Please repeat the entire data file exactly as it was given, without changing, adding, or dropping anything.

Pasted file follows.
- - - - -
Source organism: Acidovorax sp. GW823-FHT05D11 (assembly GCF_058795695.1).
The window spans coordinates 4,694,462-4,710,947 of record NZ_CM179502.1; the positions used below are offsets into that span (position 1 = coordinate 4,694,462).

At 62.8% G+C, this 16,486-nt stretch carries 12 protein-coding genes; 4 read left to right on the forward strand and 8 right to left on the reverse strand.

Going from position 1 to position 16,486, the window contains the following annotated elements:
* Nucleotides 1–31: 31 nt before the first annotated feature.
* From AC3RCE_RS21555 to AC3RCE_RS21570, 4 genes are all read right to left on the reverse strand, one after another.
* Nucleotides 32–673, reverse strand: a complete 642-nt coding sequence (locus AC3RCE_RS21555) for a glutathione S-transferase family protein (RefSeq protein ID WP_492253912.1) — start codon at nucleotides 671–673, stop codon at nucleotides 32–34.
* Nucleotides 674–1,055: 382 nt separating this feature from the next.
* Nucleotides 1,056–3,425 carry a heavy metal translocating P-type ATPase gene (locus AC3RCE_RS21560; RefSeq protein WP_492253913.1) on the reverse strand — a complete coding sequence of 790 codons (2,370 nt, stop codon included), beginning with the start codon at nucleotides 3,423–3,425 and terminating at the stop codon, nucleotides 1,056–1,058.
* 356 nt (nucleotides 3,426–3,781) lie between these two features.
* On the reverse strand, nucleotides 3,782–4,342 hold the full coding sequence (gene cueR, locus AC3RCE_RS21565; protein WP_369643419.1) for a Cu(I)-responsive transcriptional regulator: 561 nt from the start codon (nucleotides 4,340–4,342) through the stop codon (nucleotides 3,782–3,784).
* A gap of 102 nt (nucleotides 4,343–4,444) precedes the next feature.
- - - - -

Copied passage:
Source organism: Acidovorax sp. GW823-FHT05D11 (assembly GCF_058795695.1).
The window spans coordinates 4,694,462-4,710,947 of record NZ_CM179502.1; the positions used below are offsets into that span (position 1 = coordinate 4,694,462).

At 62.8% G+C, this 16,486-nt stretch carries 12 protein-coding genes; 4 read left to right on the forward strand and 8 right to left on the reverse strand.

Going from position 1 to position 16,486, the window contains the following annotated elements:
* Nucleotides 1–31: 31 nt before the first annotated feature.
* From AC3RCE_RS21555 to AC3RCE_RS21570, 4 genes are all read right to left on the reverse strand, one after another.
* Nucleotides 32–673, reverse strand: a complete 642-nt coding sequence (locus AC3RCE_RS21555) for a glutathione S-transferase family protein (RefSeq protein ID WP_492253912.1) — start codon at nucleotides 671–673, stop codon at nucleotides 32–34.
* Nucleotides 674–1,055: 382 nt separating this feature from the next.
* Nucleotides 1,056–3,425 carry a heavy metal translocating P-type ATPase gene (locus AC3RCE_RS21560; RefSeq protein WP_492253913.1) on the reverse strand — a complete coding sequence of 790 codons (2,370 nt, stop codon included), beginning with the start codon at nucleotides 3,423–3,425 and terminating at the stop codon, nucleotides 1,056–1,058.
* 356 nt (nucleotides 3,426–3,781) lie between these two features.
* On the reverse strand, nucleotides 3,782–4,342 hold the full coding sequence (gene cueR, locus AC3RCE_RS21565; protein WP_369643419.1) for a Cu(I)-responsive transcriptional regulator: 561 nt from the start codon (nucleotides 4,340–4,342) through the stop codon (nucleotides 3,782–3,784).
* A gap of 102 nt (nucleotides 4,343–4,444) precedes the next feature.